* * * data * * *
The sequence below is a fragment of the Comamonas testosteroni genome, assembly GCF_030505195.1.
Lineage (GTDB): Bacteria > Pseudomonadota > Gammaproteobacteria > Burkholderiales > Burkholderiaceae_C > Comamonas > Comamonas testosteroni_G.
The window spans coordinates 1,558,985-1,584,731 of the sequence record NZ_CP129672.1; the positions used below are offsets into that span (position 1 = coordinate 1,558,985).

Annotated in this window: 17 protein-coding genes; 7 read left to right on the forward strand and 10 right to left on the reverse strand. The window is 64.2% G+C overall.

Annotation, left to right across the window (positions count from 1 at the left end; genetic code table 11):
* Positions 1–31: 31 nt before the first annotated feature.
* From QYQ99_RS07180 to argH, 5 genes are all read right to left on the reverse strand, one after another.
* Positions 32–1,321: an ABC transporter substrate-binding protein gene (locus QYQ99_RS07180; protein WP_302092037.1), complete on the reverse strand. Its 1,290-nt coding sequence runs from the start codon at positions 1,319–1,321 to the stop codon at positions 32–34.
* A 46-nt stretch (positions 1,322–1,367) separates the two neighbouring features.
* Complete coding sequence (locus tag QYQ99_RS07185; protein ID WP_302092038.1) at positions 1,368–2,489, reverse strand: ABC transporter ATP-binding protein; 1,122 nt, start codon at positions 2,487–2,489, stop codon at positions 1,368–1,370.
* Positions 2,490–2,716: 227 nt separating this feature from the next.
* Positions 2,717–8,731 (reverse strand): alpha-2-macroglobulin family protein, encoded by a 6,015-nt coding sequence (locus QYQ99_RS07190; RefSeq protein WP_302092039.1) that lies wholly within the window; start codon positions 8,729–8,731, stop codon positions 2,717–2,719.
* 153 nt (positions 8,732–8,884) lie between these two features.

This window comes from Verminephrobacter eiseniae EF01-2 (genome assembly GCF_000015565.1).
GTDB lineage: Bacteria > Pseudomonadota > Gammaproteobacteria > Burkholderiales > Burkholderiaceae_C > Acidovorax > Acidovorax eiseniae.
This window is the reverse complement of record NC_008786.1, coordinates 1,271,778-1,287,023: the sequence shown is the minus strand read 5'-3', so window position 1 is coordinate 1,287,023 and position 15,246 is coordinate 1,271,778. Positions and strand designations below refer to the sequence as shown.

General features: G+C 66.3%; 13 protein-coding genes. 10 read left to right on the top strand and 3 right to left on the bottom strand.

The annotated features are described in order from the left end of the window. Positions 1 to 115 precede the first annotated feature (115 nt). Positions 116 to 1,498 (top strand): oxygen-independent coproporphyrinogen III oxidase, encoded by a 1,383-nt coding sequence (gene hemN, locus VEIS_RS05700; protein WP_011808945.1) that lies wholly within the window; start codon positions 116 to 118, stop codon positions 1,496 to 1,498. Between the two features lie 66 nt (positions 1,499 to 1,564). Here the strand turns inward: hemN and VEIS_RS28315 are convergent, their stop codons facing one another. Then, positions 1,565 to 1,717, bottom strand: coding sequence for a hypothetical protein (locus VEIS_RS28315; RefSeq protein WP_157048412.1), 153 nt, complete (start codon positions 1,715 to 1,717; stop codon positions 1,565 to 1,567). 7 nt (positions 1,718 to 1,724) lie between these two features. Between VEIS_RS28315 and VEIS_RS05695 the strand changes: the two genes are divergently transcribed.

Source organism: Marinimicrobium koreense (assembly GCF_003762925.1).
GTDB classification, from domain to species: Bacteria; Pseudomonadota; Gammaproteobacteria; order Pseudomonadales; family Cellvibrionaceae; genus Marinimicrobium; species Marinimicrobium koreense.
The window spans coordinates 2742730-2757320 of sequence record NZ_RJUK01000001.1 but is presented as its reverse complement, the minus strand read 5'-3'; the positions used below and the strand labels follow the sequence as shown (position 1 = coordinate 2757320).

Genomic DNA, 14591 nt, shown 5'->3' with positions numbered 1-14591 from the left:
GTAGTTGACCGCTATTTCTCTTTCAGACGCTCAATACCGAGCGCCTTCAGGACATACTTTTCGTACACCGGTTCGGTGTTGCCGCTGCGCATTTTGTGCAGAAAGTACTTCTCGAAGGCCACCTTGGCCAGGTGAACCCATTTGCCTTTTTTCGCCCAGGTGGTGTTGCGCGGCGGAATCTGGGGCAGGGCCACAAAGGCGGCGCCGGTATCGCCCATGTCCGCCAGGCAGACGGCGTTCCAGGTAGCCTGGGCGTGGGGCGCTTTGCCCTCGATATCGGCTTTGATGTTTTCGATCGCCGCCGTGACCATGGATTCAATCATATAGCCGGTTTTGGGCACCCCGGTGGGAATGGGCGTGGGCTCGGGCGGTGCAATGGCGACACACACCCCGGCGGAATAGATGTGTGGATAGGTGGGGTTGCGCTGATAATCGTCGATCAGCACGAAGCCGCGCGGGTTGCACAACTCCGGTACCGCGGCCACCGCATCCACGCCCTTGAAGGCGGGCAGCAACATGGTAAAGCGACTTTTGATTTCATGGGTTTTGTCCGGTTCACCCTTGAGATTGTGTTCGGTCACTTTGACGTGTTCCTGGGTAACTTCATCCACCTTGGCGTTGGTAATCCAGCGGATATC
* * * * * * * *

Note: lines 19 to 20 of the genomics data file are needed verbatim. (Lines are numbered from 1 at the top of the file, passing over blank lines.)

Source organism: Marinimicrobium koreense (assembly GCF_003762925.1).
GTDB classification, from domain to species: Bacteria; Pseudomonadota; Gammaproteobacteria; order Pseudomonadales; family Cellvibrionaceae; genus Marinimicrobium; species Marinimicrobium koreense.